How Athletes Recover and How Regular Citizens Can Do the Same

How Athletes Recover and How Regular Citizens Can Do the Same

Have you ever wondered how athletes recover? We’re all familiar with how hard they must work to achieve an almost superhuman level of athleticism. We see it all the time in sports highlights, equipment advertisements, and even a quick trip to their personal social media account. But when it comes to their recovery, we are generally left in the dark.

Many people often think that recovery is the most boring part of being fit- and it might be. Learning how Lebron James rests his muscles after a tough season might not be as interesting as finding out how he prepares for it, but it’s still relevant information.

And the thing is, these recovery methods aren’t just exclusive for professional athletes. We can also learn a thing or two from them. We might not be doing a hundred repetitions of athletic drills, nor are we lifting twice our body weight in barbells, but we do get tired. We do our work, spend the day expanding our energy, and by the end of it, we’re just as tired. Their recovery methods might help, so let’s take a look at those.

Stretching and Flexibility

Here’s something you might not know: regardless of athletic background, most professional athletes stretch and aim to become flexible. The science behind it is stretching helps build strength and prevent injuries- two things that all athletes need. Even for office workers, stretching can significantly help lessen fatigue. Because we sit for hours on end, we end up limiting the blood supply of our muscles, which then leads to pain and discomfort. This is why yoga is often suggested to those suffering from health issues since stretching can help the body heal itself faster.

Rest, Rest, Rest

When we’re busy and there’s too much work, we often feel like we should force ourselves to accomplish all of them and not give ourselves any time to rest. This is downright wrong, unhealthy even. The best athletes know how critical rest is, so should you! Make sure that you take periodic breaks throughout the day.

This is both for your physical and mental health, as both the body and mind shouldn’t be stressed for extended periods of time. After work, do something fun to increase your dopamine levels. Sleep is integral to rest too, so make sure you get an eight-hour-long, uninterrupted sleep so you wake up the next day feeling fresh and energized.

Get a Massage

The right message can do a lot in helping you relieve pain and stress. A quick visit to a trusted medical spa can immediately help you feel alleviated, so schedule one during seasons you think you’ll be racked with work. This is why most athletic promotions and teams often have dedicated massage therapy Singapore on board, or even have affiliations to medical facilities, as its benefits are simply far too effective to overlook.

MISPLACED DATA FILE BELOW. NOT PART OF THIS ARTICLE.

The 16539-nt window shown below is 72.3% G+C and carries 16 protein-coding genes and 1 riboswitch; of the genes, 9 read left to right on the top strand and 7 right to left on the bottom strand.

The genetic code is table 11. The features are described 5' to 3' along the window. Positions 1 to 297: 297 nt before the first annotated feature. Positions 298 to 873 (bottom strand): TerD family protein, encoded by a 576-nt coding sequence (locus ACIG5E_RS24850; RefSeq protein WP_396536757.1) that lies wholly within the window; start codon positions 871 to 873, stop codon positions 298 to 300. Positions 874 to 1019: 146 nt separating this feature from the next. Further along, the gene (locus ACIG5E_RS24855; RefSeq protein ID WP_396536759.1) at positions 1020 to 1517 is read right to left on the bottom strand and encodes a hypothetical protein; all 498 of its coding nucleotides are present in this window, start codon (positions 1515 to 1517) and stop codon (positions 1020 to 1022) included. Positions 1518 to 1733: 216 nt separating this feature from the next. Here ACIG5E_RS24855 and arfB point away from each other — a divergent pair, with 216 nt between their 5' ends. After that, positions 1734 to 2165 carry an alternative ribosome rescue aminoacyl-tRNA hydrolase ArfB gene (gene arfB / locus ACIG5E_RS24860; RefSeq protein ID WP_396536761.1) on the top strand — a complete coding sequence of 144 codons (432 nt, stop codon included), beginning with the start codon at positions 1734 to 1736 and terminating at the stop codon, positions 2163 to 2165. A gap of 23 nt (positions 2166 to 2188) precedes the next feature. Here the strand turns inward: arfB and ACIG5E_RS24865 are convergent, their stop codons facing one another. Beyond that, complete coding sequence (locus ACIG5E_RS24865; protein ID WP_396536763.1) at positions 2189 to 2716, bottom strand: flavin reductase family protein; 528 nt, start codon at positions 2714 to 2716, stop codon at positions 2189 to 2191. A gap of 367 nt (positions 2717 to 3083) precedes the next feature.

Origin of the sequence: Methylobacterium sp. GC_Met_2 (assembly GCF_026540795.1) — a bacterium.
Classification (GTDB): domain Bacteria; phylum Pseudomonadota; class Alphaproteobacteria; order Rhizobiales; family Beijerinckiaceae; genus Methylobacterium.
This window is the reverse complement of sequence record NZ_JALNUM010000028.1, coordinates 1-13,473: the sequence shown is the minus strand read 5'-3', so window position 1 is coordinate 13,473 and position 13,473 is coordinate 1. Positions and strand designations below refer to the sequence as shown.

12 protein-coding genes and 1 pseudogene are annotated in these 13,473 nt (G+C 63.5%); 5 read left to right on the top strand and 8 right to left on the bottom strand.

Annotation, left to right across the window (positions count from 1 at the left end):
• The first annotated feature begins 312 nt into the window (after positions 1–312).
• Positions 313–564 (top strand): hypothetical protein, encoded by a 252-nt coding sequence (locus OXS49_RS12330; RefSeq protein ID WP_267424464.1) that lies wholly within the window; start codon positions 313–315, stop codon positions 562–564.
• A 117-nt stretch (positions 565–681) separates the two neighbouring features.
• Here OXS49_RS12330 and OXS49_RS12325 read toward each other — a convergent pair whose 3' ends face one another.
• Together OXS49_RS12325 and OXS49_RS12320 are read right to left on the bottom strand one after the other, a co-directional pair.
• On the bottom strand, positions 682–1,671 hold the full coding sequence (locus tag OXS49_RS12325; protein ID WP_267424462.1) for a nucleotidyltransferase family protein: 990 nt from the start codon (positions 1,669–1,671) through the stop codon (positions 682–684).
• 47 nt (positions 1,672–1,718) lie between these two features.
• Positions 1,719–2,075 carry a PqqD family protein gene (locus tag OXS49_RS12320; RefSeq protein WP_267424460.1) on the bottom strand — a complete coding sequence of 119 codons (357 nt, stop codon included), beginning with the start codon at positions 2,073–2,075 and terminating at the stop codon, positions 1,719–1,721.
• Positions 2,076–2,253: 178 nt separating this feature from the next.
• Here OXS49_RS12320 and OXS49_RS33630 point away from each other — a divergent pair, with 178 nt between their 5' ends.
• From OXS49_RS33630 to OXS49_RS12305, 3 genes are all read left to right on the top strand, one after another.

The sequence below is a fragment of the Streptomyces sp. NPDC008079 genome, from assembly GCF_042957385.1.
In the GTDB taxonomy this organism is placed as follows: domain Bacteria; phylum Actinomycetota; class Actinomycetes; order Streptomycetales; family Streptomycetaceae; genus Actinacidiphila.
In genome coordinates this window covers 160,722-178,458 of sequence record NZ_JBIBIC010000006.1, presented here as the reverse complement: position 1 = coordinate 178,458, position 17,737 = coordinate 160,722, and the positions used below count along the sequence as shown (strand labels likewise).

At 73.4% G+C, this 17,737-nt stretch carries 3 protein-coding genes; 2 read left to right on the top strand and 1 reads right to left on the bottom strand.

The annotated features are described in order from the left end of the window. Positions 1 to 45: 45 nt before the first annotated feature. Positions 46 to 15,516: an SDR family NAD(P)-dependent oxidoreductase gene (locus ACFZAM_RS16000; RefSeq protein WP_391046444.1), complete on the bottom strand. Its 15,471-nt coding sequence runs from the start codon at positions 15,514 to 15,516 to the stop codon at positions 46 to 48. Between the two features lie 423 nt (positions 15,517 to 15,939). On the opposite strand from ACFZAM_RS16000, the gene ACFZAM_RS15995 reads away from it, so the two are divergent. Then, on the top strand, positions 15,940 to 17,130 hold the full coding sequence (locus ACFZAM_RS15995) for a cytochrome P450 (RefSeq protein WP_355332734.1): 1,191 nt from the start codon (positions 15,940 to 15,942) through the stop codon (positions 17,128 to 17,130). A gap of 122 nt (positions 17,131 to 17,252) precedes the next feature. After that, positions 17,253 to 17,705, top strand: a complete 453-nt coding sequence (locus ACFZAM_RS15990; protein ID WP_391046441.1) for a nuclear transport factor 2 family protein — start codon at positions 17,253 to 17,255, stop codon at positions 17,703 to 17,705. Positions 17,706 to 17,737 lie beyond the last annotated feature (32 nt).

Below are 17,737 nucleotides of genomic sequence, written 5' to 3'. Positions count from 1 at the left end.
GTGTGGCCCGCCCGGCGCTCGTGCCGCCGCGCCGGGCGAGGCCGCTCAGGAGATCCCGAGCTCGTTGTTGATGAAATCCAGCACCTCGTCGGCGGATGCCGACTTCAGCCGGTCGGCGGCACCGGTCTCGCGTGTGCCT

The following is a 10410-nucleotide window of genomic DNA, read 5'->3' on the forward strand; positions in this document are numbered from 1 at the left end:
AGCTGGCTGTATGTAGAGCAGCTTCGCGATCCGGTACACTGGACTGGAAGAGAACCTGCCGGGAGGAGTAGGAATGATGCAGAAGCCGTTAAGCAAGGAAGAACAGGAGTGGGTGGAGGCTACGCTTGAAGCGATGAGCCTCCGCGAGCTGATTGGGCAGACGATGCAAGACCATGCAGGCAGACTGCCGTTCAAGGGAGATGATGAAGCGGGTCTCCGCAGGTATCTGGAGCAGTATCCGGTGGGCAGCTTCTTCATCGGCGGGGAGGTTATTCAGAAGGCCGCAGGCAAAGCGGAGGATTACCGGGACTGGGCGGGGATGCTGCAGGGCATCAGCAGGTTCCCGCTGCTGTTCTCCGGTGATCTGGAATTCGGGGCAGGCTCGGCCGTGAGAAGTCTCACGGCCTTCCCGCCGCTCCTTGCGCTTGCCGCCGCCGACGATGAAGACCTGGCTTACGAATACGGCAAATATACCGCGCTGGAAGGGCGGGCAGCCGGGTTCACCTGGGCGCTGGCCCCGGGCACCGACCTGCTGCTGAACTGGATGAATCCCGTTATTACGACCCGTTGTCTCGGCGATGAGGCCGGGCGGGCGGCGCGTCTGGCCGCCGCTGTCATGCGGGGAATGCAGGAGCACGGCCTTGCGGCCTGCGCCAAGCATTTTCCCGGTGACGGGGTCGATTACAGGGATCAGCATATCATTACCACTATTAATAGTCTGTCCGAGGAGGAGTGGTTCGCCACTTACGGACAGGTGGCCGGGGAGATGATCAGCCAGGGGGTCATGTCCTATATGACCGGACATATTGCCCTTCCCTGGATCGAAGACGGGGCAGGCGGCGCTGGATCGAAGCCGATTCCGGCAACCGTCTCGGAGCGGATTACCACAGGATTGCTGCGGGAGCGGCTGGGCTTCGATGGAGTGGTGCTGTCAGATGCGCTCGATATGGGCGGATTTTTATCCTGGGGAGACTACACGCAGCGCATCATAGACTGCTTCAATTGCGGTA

Eat Right- and Eat Recuperative Food

Obviously, diet plays a large part in being healthy. While an athlete’s very strict diet might not be the best for simple office workers like us, it’s still to our advantage to eating right. For one, eating a well-balanced diet (indicated by quite literally eating different colors of natural or organic food) guarantees that we get our fill of different kinds of vitamins and nutrients.

Taking omega-3 fatty acids, the right amount of proteins, and the necessary portion of carbs is the safe way to go about maintaining or improving your diet- along with a healthy dose of micronutrients as well.

Stay Hydrated

Needless to say, athletes consume a lot of fluids- water, to be exact. Athletes drink plenty of water to replenish their liquid stores, especially since they sweat a lot and are prone to dehydration. Even if you don’t sweat a lot or live a highly active lifestyle, drinking more water can help you as it will “flush out the toxins” in your body. Essentially, what it does is keep your digestive system and excretory healthy, while providing your body with the hydration it sorely needs.

A good way to keep yourself hydrated is to always carry around a tumbler filled with water with you. Make it a point to finish that tumbler, and you would have consumed the recommended daily intake of water at the end of the day.

As we mentioned before, you don’t really have to train like an athlete to be healthy. You can mimic their recovery methods, however, as it’s proven to be highly effective. Much like athletes do, we have our own “daily grind” to accomplish, and treating our bodies with care is necessary to live healthily and enjoy life.

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